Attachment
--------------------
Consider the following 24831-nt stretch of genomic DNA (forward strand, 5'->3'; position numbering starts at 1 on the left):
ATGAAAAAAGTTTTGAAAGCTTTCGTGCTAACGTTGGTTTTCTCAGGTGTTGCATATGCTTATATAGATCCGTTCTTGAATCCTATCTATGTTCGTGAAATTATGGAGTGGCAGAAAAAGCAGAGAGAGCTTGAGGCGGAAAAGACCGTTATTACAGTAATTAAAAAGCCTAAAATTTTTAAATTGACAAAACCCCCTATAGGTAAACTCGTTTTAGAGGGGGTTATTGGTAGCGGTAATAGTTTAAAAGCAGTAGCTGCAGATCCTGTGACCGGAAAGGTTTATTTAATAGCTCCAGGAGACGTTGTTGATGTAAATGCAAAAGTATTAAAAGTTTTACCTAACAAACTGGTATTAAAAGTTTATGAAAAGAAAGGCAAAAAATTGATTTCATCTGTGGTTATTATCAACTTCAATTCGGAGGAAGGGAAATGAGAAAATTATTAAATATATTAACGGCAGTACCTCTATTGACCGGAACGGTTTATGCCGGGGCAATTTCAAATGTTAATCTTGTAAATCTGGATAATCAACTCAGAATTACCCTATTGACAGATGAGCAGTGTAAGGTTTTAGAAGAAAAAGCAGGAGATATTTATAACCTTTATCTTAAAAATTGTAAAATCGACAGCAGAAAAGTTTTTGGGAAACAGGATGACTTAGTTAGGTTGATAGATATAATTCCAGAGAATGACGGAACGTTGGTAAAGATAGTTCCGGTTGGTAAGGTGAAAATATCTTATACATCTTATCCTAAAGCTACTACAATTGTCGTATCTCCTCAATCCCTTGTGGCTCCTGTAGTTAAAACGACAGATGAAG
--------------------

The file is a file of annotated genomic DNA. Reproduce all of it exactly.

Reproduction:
Consider the following 24831-nt stretch of genomic DNA (forward strand, 5'->3'; position numbering starts at 1 on the left):
ATGAAAAAAGTTTTGAAAGCTTTCGTGCTAACGTTGGTTTTCTCAGGTGTTGCATATGCTTATATAGATCCGTTCTTGAATCCTATCTATGTTCGTGAAATTATGGAGTGGCAGAAAAAGCAGAGAGAGCTTGAGGCGGAAAAGACCGTTATTACAGTAATTAAAAAGCCTAAAATTTTTAAATTGACAAAACCCCCTATAGGTAAACTCGTTTTAGAGGGGGTTATTGGTAGCGGTAATAGTTTAAAAGCAGTAGCTGCAGATCCTGTGACCGGAAAGGTTTATTTAATAGCTCCAGGAGACGTTGTTGATGTAAATGCAAAAGTATTAAAAGTTTTACCTAACAAACTGGTATTAAAAGTTTATGAAAAGAAAGGCAAAAAATTGATTTCATCTGTGGTTATTATCAACTTCAATTCGGAGGAAGGGAAATGAGAAAATTATTAAATATATTAACGGCAGTACCTCTATTGACCGGAACGGTTTATGCCGGGGCAATTTCAAATGTTAATCTTGTAAATCTGGATAATCAACTCAGAATTACCCTATTGACAGATGAGCAGTGTAAGGTTTTAGAAGAAAAAGCAGGAGATATTTATAACCTTTATCTTAAAAATTGTAAAATCGACAGCAGAAAAGTTTTTGGGAAACAGGATGACTTAGTTAGGTTGATAGATATAATTCCAGAGAATGACGGAACGTTGGTAAAGATAGTTCCGGTTGGTAAGGTGAAAATATCTTATACATCTTATCCTAAAGCTACTACAATTGTCGTATCTCCTCAATCCCTTGTGGCTCCTGTAGTTAAAACGACAGATGAAG